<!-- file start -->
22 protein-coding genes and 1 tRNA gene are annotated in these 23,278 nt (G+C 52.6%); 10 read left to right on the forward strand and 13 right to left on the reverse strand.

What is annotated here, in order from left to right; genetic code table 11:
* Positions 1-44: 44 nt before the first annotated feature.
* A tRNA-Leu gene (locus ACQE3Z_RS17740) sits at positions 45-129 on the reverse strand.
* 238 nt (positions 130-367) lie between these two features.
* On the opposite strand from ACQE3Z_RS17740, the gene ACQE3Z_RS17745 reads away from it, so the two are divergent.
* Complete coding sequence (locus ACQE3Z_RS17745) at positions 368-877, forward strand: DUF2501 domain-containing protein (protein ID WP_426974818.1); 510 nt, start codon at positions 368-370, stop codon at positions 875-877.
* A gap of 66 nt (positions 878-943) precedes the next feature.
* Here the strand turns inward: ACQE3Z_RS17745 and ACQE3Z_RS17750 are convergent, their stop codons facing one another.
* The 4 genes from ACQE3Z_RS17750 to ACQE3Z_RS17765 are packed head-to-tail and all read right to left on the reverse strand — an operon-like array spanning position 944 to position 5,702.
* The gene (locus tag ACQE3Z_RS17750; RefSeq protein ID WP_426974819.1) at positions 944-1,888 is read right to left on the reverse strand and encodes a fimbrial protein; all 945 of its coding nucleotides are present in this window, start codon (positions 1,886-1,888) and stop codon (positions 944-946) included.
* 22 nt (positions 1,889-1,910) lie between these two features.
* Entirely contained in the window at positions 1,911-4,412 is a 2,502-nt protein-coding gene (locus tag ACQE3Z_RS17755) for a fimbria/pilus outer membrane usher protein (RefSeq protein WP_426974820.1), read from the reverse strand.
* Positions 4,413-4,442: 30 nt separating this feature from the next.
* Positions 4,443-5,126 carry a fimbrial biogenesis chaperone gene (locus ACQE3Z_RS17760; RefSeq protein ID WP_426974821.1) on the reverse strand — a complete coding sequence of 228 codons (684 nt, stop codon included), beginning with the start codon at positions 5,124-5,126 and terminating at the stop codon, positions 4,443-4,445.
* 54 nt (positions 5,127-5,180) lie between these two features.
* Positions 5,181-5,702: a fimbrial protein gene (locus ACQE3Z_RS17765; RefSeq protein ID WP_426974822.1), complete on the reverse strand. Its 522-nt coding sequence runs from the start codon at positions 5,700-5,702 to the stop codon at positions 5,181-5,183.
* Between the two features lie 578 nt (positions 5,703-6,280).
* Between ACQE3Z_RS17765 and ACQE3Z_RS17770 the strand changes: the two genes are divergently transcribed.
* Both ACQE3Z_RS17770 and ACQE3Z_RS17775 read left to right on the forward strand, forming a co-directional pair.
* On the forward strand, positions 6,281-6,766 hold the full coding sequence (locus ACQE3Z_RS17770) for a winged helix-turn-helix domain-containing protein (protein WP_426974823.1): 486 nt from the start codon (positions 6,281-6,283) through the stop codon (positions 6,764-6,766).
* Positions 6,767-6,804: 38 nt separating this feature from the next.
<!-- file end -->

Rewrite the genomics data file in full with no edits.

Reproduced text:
22 protein-coding genes and 1 tRNA gene are annotated in these 23,278 nt (G+C 52.6%); 10 read left to right on the forward strand and 13 right to left on the reverse strand.

What is annotated here, in order from left to right; genetic code table 11:
* Positions 1-44: 44 nt before the first annotated feature.
* A tRNA-Leu gene (locus ACQE3Z_RS17740) sits at positions 45-129 on the reverse strand.
* 238 nt (positions 130-367) lie between these two features.
* On the opposite strand from ACQE3Z_RS17740, the gene ACQE3Z_RS17745 reads away from it, so the two are divergent.
* Complete coding sequence (locus ACQE3Z_RS17745) at positions 368-877, forward strand: DUF2501 domain-containing protein (protein ID WP_426974818.1); 510 nt, start codon at positions 368-370, stop codon at positions 875-877.
* A gap of 66 nt (positions 878-943) precedes the next feature.
* Here the strand turns inward: ACQE3Z_RS17745 and ACQE3Z_RS17750 are convergent, their stop codons facing one another.
* The 4 genes from ACQE3Z_RS17750 to ACQE3Z_RS17765 are packed head-to-tail and all read right to left on the reverse strand — an operon-like array spanning position 944 to position 5,702.
* The gene (locus tag ACQE3Z_RS17750; RefSeq protein ID WP_426974819.1) at positions 944-1,888 is read right to left on the reverse strand and encodes a fimbrial protein; all 945 of its coding nucleotides are present in this window, start codon (positions 1,886-1,888) and stop codon (positions 944-946) included.
* 22 nt (positions 1,889-1,910) lie between these two features.
* Entirely contained in the window at positions 1,911-4,412 is a 2,502-nt protein-coding gene (locus tag ACQE3Z_RS17755) for a fimbria/pilus outer membrane usher protein (RefSeq protein WP_426974820.1), read from the reverse strand.
* Positions 4,413-4,442: 30 nt separating this feature from the next.
* Positions 4,443-5,126 carry a fimbrial biogenesis chaperone gene (locus ACQE3Z_RS17760; RefSeq protein ID WP_426974821.1) on the reverse strand — a complete coding sequence of 228 codons (684 nt, stop codon included), beginning with the start codon at positions 5,124-5,126 and terminating at the stop codon, positions 4,443-4,445.
* 54 nt (positions 5,127-5,180) lie between these two features.
* Positions 5,181-5,702: a fimbrial protein gene (locus ACQE3Z_RS17765; RefSeq protein ID WP_426974822.1), complete on the reverse strand. Its 522-nt coding sequence runs from the start codon at positions 5,700-5,702 to the stop codon at positions 5,181-5,183.
* Between the two features lie 578 nt (positions 5,703-6,280).
* Between ACQE3Z_RS17765 and ACQE3Z_RS17770 the strand changes: the two genes are divergently transcribed.
* Both ACQE3Z_RS17770 and ACQE3Z_RS17775 read left to right on the forward strand, forming a co-directional pair.
* On the forward strand, positions 6,281-6,766 hold the full coding sequence (locus ACQE3Z_RS17770) for a winged helix-turn-helix domain-containing protein (protein WP_426974823.1): 486 nt from the start codon (positions 6,281-6,283) through the stop codon (positions 6,764-6,766).
* Positions 6,767-6,804: 38 nt separating this feature from the next.